He began taking pictures with a $20 second-hand Japanese camera purchased while on tour with the Modern Folk Quartet. When MFQ disbanded, he embarked on his photographic career with an album cover for The Lovin’ Spoonful. Despite his lack of formal training, Diltz easily submerged himself in the world of music: the road, the gigs, the humor, the social consciousness, the psychedelia, the up and down times.
For over 40 years, his work has graced hundreds of album covers and has been featured in books, magazines and newspapers. His unique artistic style has produced powerful photographic essays of Woodstock, The Monterey Pop Festival, The Doors, Crosby, Stills, Nash & Young, Jimi Hendrix and scores of other legendary artists. Here are stories behind some of his iconic shots...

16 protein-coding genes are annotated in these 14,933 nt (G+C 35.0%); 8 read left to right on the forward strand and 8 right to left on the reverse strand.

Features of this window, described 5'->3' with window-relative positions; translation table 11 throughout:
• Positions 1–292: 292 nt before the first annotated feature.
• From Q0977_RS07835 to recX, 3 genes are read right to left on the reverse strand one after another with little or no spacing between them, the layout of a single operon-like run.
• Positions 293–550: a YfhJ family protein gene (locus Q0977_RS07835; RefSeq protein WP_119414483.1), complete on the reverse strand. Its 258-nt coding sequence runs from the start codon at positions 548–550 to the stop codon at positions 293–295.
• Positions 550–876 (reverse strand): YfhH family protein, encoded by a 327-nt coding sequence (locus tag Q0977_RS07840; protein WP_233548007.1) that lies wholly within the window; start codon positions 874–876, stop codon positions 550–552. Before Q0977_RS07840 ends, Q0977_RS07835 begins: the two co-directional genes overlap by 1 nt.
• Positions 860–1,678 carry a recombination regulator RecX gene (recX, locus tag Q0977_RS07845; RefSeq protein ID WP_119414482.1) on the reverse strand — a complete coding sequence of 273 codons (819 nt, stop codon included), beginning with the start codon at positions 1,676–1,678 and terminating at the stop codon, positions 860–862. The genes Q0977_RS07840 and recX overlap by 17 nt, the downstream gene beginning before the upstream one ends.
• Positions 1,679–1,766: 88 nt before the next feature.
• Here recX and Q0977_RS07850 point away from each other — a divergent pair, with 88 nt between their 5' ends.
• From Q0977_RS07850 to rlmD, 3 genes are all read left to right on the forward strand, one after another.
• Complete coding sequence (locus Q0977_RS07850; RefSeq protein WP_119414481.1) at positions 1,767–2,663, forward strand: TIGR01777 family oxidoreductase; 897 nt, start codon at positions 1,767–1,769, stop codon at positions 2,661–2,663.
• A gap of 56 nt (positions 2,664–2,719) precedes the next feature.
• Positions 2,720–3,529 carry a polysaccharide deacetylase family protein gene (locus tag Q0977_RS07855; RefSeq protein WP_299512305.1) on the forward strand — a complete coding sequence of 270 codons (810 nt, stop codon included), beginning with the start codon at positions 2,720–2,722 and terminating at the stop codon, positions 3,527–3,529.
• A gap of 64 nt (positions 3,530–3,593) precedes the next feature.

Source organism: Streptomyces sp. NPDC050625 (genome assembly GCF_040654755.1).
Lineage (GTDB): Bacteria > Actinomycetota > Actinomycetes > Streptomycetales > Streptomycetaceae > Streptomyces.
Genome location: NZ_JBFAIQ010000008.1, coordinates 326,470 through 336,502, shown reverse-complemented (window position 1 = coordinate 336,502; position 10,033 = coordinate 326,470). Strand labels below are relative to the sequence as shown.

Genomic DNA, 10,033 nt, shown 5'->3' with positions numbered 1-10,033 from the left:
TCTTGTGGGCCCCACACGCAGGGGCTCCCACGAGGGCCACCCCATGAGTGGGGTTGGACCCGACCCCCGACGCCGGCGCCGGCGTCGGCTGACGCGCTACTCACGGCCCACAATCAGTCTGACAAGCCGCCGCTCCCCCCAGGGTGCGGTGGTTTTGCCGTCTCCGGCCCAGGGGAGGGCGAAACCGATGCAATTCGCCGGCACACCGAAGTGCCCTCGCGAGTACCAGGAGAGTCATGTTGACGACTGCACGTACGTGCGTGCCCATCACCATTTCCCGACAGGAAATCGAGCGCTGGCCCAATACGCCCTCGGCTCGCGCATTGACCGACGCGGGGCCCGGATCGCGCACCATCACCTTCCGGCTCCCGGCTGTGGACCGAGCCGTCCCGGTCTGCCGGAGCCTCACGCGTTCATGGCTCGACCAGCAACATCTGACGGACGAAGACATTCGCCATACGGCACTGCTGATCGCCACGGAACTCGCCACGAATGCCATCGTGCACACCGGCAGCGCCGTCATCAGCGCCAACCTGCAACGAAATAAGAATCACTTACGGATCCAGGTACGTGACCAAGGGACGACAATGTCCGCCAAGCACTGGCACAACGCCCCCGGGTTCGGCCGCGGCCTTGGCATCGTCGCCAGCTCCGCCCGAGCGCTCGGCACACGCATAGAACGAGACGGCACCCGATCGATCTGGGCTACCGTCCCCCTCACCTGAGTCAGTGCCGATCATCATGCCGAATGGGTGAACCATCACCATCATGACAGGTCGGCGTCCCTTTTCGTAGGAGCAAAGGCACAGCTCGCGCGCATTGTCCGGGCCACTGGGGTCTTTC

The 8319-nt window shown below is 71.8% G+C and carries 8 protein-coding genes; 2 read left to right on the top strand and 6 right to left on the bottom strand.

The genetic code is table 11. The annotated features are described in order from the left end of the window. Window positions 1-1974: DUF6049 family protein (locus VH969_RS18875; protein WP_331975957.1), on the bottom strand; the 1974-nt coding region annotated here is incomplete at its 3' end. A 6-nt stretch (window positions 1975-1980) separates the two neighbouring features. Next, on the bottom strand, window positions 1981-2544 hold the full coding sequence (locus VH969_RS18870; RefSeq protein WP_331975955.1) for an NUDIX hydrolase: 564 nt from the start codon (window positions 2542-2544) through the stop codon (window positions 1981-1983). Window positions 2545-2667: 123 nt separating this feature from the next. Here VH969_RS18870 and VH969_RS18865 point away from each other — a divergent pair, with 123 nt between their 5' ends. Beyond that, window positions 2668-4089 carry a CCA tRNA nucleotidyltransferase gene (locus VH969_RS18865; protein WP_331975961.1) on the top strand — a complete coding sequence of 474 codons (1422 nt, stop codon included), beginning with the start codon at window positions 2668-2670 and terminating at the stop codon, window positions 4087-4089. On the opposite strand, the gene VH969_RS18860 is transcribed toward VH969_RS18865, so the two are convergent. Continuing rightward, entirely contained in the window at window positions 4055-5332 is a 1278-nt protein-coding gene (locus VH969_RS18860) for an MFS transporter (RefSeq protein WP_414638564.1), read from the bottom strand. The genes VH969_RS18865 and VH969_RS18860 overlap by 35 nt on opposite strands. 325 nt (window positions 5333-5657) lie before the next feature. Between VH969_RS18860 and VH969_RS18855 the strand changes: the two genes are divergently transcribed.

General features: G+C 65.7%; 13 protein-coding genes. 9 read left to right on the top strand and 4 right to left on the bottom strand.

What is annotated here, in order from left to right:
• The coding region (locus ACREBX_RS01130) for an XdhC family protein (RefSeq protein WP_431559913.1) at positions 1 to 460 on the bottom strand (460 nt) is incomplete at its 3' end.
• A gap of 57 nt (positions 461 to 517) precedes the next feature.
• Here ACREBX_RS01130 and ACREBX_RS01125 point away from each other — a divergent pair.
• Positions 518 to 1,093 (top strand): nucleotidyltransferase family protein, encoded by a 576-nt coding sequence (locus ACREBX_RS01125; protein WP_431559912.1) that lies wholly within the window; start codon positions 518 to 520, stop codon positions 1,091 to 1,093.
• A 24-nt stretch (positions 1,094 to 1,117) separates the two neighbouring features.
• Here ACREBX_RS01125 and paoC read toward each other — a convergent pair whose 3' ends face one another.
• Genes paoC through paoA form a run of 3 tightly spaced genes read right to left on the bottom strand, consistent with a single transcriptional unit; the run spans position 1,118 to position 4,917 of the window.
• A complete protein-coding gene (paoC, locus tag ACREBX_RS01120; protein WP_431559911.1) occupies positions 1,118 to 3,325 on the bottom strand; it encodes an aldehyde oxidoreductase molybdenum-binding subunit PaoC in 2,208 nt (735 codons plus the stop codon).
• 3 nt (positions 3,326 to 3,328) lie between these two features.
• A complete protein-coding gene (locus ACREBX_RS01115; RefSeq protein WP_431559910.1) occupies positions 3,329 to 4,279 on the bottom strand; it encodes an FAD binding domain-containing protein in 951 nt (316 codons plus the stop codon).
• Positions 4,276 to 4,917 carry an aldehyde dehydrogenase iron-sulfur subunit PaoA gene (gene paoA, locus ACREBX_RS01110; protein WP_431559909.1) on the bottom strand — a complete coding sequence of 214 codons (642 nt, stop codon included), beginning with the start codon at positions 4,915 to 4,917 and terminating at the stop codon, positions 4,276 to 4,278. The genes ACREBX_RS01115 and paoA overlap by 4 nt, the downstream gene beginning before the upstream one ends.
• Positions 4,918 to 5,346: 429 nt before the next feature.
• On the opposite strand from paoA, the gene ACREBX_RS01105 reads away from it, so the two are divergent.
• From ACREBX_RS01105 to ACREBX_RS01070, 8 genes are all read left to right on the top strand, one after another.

|Graham Nash, Stephen Stills and David Crosby, 1969. They decided to be Crosby, Stills & Nash (CSN) after this photo shoot was taken. When they all went back to retake the photos, the building had been torn down. This became their first album cover.|
|Joni Mitchell, 1970. This photo was taken in Laurel Canyon, a neighborhood located in the Hollywood Hills region of Los Angeles, California.|
|Neil Young, 1971. He's pictured at his northern California ranch with his dog.|
|Richard Pryor, 1968. This photo was the front cover of comedian Richard Pryor’s first album, which he titled Richard Pryor.|
|Jimi Hendrix, 1969. Jimi Hendrix playing at Woodstock. “I got to stand on the stage: it was real bizarre and psychedelic,” Diltz remembers.|
|Linda Ronstadt, 1968. Ronstadt was a musical "chameleon." She won numerous awards and experimented in country, rock, jazz and opera. This photo was taken in Santa Monica, Calif.|
(All photos © Henry Diltz)